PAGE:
James Prescott Joule, a Manchester owner of a brewery stood in the lecture hall and looked into the faces of the audience that was going to listen to his talk. It was the annual meeting of the British Association for the Advancement of Sciences, the conference where most scientists presented their latest achievements. However, Joule felt a bit uncomfortable, as he was not a trained scientist and considered himself a bit as an outsider. Moreover, it seemed to him that the audience was not really waiting for him to start, but seemingly more eager for him to stop. He seemed to see disinterest in most of the faces that were looking at him. Before starting his communication, Joule took a deep breath and thought about what had him brought here. ...
A Primary Sources
Joule, James Prescott: On the Mechanical Equivalent of Heat, in: Philosophical Transactions of the Royal Society of London 140, 1850, S. 61–82.
Joule, James Prescott et. al.: The Scientific Papers of James Prescott Joule 1884, available online:http://archive.org/details/scientificpapers01joul.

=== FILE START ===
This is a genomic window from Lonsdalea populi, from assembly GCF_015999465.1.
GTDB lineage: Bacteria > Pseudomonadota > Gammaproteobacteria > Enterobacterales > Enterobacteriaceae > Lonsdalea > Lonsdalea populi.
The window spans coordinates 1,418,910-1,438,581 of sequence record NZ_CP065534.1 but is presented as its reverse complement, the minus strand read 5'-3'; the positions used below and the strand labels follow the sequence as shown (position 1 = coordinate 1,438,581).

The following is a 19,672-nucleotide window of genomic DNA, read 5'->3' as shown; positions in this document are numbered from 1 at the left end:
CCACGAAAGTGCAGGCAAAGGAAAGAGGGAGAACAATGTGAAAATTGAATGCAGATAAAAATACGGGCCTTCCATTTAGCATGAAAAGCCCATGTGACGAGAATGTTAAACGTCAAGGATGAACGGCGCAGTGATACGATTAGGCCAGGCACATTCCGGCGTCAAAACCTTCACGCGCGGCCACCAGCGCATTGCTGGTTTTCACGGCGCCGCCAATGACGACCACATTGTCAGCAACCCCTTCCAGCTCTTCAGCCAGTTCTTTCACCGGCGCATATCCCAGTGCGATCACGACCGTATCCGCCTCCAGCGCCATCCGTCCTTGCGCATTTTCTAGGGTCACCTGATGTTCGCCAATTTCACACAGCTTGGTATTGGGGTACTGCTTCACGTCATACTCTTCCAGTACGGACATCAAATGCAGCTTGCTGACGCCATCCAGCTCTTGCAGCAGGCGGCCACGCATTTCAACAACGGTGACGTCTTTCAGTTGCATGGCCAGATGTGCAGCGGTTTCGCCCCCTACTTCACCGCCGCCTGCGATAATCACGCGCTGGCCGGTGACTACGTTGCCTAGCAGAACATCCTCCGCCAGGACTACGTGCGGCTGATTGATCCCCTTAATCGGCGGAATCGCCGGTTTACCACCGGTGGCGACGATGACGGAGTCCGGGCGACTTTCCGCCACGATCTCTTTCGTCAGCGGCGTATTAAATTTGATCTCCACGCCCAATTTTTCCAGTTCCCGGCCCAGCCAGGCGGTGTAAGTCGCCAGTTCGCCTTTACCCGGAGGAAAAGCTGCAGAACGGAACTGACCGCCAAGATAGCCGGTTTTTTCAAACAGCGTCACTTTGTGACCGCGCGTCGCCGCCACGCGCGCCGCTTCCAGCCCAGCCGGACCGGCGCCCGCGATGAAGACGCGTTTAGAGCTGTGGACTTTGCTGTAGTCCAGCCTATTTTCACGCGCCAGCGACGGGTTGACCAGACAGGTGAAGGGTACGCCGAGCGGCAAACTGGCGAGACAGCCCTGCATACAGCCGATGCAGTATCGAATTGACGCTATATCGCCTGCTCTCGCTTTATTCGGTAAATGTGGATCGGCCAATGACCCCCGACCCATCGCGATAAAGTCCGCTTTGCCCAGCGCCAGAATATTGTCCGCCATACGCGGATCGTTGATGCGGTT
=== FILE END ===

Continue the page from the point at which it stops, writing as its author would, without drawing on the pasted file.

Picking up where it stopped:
B Secondary Sources
Clagett, Marshall: Critical Problems in the History of Science 1962.
Heering, Peter: On J.P. Joule’s Determination of the Mechanical Equivalent of Heat, The History and Philosophy of Science in Science Education: Proceedings of the Second International Conference on the History and Philosophy of Science in Education 1992.
Kuhn, Thomas S.: Energy Conservation as an Example of Simultaneous Discovery, Critical Problems in the History of Science 1962.
Sibum, Heinz Otto: Reworking the Mechanical Value of Heat: Instruments of Precision and Gestures of Accuracy in Early Victorian England, in: Studies in History and Philosophy of Science Part A 26, Ausgabe 1 (1995), S. 73–106.